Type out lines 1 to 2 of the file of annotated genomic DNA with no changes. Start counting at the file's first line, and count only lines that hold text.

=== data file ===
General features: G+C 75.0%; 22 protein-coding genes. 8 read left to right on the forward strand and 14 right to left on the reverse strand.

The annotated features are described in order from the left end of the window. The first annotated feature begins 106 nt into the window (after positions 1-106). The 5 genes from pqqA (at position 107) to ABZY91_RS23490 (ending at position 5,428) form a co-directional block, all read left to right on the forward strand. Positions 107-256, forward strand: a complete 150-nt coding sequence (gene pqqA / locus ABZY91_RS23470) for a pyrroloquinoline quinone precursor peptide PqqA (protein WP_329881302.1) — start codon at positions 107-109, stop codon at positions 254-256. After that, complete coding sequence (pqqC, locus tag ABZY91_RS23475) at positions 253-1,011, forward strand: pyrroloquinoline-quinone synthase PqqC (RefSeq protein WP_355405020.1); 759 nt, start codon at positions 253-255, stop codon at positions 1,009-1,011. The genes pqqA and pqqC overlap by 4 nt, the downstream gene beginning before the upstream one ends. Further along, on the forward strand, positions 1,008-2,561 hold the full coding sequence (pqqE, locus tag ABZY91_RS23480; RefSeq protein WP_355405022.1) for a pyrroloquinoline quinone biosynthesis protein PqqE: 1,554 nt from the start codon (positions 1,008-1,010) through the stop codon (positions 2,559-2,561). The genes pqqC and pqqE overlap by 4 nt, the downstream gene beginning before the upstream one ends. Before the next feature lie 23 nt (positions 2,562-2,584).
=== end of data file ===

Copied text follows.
General features: G+C 75.0%; 22 protein-coding genes. 8 read left to right on the forward strand and 14 right to left on the reverse strand.

The annotated features are described in order from the left end of the window. The first annotated feature begins 106 nt into the window (after positions 1-106). The 5 genes from pqqA (at position 107) to ABZY91_RS23490 (ending at position 5,428) form a co-directional block, all read left to right on the forward strand. Positions 107-256, forward strand: a complete 150-nt coding sequence (gene pqqA / locus ABZY91_RS23470) for a pyrroloquinoline quinone precursor peptide PqqA (protein WP_329881302.1) — start codon at positions 107-109, stop codon at positions 254-256. After that, complete coding sequence (pqqC, locus tag ABZY91_RS23475) at positions 253-1,011, forward strand: pyrroloquinoline-quinone synthase PqqC (RefSeq protein WP_355405020.1); 759 nt, start codon at positions 253-255, stop codon at positions 1,009-1,011. The genes pqqA and pqqC overlap by 4 nt, the downstream gene beginning before the upstream one ends. Further along, on the forward strand, positions 1,008-2,561 hold the full coding sequence (pqqE, locus tag ABZY91_RS23480; RefSeq protein WP_355405022.1) for a pyrroloquinoline quinone biosynthesis protein PqqE: 1,554 nt from the start codon (positions 1,008-1,010) through the stop codon (positions 2,559-2,561). The genes pqqC and pqqE overlap by 4 nt, the downstream gene beginning before the upstream one ends. Before the next feature lie 23 nt (positions 2,562-2,584).